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## Re: converting an Array to a Map

 Ishaaq Chandy wrote: > @Alex - thanks for you answer - yes, I discovered that foldLeft does > the needful a few seconds before I saw your answer. Order does not > matter so I don't really care that the resultant had its lists in > reverse order - though if I wanted it would be pretty simple to modify > the implementation to reverse the orders at the end. Yeah, or you could use a different kind of data structure--I find it's best to try scala.List first then revisit if it's problematic. > As a bonus, I'd like the implementation to be as efficient (memory and > speed) as the equivalent imperative implementation - but I fear this > may not be possible without mutable vars - simply because by > definition appending to immutable maps and lists create new instances. Creating new lists does create new instances, but they're fairly efficient, because the "tail" of the new list *is* the previous one, not a copy of it.  Not sure offhand (and too lazy to check) whether s.c.i.HashMap makes use of that kind of technique though. If you're confident that the collections don't escape the thread, it probably is more efficient to use Arrays, although the allocation and copying will start to add up if you dynamically "resize" them, or you'll waste a lot of space if you just make them "big enough." -0xe1a
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## Re: converting an Array to a Map

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## Re: converting an Array to a Map

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## Re: converting an Array to a Map

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## Re: converting an Array to a Map

 In reply to this post by Alex Cruise-2 Arrgh wrote Quoting Ishaaq Chandy : > Hi all, > I know how to do this in the imperative style, but no idea how to do it > functionally. > > Given a type Foo: > class Foo(val propKey : String, val propVal : String) > > What is the most efficient way to implement this in a functional style: > > def map(fooArr : Array[Foo]) : Map[String, Array[Foo]] Best I've got, no doubt it can be improved substantially (maybe with   flatMap?)  Note that I've taken the liberty of using scala.List   instead of Array, and the resulting lists are in reverse order, but   the algorithm doesn't use any mutable data, so I like it. :) val foos = List(               Foo("key1", "value1a"), Foo("key1", "value1b"),               Foo("key2", "value2a"), Foo("key2", "value2b"),   Foo("key2",  "value2c"),               Foo("key3", "value3")             ) foos.foldLeft(Map[String,List[Foo]]()){ (m, foo) =>    val key = foo.propKey    m + (key -> (foo :: m.getOrElse(key, Nil))) } yields: Map(key1 -> List(Foo(key1,value1b), Foo(key1,value1a)),      key2 -> List(Foo(key2,value2c), Foo(key2,value2b), Foo(key2,value2a)),      key3 -> List(Foo(key3,value3)) ) HTH, -0xe1a ---------------------------------------------------------------- This message was sent using IMP, the Internet Messaging Program. Hi, I have no Scala at hand, so I can't try it out, but how about val map = Map[String,List[Foo]]() ++ foos.map(_.propKey).zip(foos) @ Scala Core Team: I think this is needed quite frequently, so how about a new method for this, e.g. Seq[T].toMap[Key](T => Key) :Map[Key,T] Daniel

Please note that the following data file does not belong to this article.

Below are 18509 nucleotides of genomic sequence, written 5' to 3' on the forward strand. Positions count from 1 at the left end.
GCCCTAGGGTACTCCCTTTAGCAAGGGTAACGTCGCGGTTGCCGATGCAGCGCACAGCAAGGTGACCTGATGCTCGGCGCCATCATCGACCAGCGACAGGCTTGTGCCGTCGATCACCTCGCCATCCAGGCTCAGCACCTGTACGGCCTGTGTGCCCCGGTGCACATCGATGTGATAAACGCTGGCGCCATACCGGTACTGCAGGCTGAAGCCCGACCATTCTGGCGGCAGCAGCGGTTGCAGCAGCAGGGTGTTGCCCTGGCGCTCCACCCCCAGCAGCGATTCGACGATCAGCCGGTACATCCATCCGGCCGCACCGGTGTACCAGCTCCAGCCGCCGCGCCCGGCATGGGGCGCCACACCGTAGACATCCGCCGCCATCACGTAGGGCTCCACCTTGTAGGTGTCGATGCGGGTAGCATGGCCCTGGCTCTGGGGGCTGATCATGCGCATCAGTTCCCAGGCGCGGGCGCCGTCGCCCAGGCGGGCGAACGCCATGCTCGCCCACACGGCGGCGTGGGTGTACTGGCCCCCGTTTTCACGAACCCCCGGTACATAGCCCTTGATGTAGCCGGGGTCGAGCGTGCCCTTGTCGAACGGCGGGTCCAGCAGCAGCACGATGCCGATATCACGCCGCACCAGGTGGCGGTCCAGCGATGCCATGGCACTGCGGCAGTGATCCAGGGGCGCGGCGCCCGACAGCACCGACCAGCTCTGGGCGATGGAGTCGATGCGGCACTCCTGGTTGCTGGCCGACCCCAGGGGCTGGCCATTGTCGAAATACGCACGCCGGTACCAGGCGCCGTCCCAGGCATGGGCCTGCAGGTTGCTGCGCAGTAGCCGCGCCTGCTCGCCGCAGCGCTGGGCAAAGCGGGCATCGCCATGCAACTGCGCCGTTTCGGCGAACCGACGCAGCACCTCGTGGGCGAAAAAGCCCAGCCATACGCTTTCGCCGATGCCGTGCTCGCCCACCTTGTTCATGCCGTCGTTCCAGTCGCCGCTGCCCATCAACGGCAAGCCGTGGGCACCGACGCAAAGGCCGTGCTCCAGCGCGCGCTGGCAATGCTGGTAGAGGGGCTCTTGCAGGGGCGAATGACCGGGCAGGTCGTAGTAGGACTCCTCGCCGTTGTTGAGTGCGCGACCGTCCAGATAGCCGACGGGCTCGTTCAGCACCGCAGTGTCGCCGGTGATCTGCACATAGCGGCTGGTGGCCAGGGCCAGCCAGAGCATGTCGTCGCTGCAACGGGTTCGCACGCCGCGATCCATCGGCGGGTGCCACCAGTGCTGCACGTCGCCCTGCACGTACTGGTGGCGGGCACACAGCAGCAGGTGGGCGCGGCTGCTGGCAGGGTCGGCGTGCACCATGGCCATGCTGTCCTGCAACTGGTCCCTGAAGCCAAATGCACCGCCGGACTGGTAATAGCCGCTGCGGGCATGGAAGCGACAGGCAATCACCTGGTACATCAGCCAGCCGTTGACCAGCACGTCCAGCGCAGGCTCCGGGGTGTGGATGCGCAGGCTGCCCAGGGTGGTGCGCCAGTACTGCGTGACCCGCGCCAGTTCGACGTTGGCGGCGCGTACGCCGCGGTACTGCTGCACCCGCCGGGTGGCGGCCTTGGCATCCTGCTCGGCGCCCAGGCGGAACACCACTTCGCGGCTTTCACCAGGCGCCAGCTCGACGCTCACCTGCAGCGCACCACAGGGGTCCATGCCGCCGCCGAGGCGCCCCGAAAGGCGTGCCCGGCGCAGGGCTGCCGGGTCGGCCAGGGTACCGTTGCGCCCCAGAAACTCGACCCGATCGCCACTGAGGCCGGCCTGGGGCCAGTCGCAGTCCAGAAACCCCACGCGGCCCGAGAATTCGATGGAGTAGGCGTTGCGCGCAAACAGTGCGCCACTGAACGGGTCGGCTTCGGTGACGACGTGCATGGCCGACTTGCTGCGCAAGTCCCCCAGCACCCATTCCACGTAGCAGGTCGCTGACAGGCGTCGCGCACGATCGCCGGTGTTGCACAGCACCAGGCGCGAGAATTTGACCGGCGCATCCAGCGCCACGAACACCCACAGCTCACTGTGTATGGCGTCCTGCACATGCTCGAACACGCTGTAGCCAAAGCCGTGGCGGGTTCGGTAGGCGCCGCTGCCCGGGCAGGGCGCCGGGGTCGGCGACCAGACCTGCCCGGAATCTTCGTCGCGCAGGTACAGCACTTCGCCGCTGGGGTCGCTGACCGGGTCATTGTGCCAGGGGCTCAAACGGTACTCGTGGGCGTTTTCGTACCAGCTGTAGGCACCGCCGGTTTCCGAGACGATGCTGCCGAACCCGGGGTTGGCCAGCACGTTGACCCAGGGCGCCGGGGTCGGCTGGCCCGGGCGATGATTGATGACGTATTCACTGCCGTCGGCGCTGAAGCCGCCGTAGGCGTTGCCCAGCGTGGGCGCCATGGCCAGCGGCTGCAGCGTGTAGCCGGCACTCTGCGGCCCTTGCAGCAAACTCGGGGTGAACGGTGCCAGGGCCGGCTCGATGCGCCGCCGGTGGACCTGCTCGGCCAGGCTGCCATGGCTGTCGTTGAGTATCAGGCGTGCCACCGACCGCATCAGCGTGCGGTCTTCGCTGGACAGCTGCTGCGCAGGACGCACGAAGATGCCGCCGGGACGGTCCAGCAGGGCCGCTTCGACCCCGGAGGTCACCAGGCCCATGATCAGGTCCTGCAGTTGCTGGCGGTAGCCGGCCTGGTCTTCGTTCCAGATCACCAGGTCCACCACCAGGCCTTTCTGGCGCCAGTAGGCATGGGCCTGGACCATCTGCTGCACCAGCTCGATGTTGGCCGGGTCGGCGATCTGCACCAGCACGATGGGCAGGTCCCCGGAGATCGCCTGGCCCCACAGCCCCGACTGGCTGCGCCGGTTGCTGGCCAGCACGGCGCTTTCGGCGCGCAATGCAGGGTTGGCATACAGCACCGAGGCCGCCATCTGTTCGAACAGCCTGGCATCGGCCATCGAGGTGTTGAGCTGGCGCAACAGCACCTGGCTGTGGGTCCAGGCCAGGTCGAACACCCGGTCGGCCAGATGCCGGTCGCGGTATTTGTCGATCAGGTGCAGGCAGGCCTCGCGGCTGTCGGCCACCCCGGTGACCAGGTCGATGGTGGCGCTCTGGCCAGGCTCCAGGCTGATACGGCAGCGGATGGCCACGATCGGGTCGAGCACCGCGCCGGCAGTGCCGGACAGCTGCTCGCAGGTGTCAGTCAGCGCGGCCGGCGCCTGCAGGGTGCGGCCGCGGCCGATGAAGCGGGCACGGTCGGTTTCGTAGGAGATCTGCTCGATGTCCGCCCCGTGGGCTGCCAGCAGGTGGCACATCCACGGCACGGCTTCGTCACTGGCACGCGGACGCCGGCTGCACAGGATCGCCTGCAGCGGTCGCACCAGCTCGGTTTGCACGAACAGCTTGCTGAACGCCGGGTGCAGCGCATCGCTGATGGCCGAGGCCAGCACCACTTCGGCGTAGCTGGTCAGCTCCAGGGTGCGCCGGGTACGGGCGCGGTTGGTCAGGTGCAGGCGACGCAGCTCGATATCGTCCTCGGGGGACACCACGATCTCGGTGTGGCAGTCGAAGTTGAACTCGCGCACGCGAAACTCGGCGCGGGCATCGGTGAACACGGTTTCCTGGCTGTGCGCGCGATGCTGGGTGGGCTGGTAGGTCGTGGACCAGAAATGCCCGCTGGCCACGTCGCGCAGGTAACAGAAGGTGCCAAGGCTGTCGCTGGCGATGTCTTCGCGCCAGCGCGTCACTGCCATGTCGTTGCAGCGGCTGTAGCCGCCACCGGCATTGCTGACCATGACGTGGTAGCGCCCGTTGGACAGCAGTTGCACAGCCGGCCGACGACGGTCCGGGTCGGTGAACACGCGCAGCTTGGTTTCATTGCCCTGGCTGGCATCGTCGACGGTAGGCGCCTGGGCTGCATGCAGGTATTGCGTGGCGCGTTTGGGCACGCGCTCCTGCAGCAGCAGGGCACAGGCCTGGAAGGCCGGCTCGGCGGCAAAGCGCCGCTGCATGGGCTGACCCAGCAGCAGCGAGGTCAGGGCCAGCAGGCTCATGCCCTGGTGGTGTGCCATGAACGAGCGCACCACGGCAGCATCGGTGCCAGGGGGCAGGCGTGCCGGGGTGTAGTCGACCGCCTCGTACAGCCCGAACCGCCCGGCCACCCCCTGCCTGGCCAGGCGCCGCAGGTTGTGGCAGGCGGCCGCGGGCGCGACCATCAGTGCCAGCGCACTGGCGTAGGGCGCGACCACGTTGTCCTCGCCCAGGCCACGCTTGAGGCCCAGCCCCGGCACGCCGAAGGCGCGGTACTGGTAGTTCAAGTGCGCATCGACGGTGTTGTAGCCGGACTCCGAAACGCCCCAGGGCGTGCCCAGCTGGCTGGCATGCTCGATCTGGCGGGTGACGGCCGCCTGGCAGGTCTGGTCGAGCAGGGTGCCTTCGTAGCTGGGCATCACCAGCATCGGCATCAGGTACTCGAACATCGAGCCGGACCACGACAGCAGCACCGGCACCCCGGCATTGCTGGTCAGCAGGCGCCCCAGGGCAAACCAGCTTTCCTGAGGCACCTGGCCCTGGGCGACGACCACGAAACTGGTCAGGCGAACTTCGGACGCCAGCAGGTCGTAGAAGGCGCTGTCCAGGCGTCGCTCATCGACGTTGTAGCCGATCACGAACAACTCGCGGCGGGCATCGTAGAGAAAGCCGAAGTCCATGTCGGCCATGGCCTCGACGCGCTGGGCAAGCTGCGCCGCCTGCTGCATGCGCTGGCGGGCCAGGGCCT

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## Re: converting an Array to a Map

 On Sun, May 17, 2009 at 1:26 AM, Landei <[hidden email]> wrote: > Hi, > > I have no Scala at hand, so I can't try it out, but how about > > val map = Map[String,List[Foo]]() ++ foos.map(_.propKey).zip(foos) > > @ Scala Core Team: I think this is needed quite frequently, so how about a > new method for this, e.g. > > Seq[T].toMap[Key](T => Key) :Map[Key,T] Something similar was previously proposed [1] and has now landed in trunk as Traversable[A].groupBy[K](f: A => K): Map[K, Traversable[A]]. alex [1] http://www.nabble.com/-scala---Partitioning-an-Iterable-td23132765.html